Right now, we are switching off Thanksgiving and Christmas holidays, and our parents on both sides have been so gracious about that. They’re sad whenever we’re not with them, but also understand because it’s about as “fair” as it can be. The compromise is that when we are at his parents’, we leave pretty soon after Christmas and spend the last couple days up until and including New Year’s with my big and loud family.
    I am not ready for kids yet, but one thing I’m looking forward to is staying at HOME for Christmas – meaning him and me! I hear that gets easier once kids are involved…

  • Shiri

    Interfaith holiday advice, anyone? I’ve accepted that we do Christmas with his family every year and forever will (because one of our deals was that we’ll never have Christmas in our house because I simply Just. Can’t.) and we do the High Holidays with my family. That maybe, eventually, will be at our house, if we live near my family. Thanksgiving seems to be an every other year thing, which I can get on board with in theory, but not having Thanksgiving with my family this year – for the first time in my life – is making me so very, very sad.

    I wish I could feel less icky about doing Christmas with his family. I try to look at it as celebrating the way you celebrate someone else’s birthday – it isn’t yours but you enjoy the festivities and do what they want nonetheless. I also wish I got to ever spend Hanukkah with my family, just to light the menorah with some other Jews and specifically get to give my Grandma the pleasure of watching us open her presents, but the timing this year will prevent that.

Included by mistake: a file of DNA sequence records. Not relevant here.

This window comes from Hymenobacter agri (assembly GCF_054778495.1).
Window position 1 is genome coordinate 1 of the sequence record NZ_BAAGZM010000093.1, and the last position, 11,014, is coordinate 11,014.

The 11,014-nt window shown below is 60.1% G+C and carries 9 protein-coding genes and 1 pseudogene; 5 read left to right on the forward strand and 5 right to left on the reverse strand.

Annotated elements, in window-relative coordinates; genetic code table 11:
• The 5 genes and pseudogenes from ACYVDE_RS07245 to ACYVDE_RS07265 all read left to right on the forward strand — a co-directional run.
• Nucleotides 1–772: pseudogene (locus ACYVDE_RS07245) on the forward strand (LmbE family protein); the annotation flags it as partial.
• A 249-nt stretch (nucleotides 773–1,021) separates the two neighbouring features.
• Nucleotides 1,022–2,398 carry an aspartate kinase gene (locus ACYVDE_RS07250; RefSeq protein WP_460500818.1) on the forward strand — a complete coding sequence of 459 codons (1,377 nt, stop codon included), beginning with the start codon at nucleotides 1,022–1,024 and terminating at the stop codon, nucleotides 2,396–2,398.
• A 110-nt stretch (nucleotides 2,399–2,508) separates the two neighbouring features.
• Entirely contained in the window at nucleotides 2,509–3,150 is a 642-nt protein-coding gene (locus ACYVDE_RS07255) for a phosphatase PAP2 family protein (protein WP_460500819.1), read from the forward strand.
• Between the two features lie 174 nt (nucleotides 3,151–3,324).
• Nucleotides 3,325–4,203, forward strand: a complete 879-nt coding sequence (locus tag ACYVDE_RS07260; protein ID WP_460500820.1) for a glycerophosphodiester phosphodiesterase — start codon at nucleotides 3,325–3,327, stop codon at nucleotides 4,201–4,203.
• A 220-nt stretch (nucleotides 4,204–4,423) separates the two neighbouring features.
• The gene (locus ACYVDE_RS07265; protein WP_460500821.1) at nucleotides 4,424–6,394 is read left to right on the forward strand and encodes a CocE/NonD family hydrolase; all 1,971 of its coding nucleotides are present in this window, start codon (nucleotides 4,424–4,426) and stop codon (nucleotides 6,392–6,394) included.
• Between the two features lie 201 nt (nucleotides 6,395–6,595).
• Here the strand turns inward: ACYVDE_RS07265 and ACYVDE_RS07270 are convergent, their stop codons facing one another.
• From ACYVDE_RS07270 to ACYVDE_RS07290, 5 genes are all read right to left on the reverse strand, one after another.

• http://www.patheos.com/blogs/whitehindu CarolynC

      I go back and forth on how much resentment I feel about Christmas. Some years I’m totally fine with enjoying it with family and just focusing on being with family I care about (I don’t go to services ever). Other times I’m feeling particularly sensitive about distancing myself from Christianity (I am Hindu but I look Christian and I have a chip on my shoulder about it, I’m afraid). I’m not sure that one of those reactions will ever win out over the other.

      • Shiri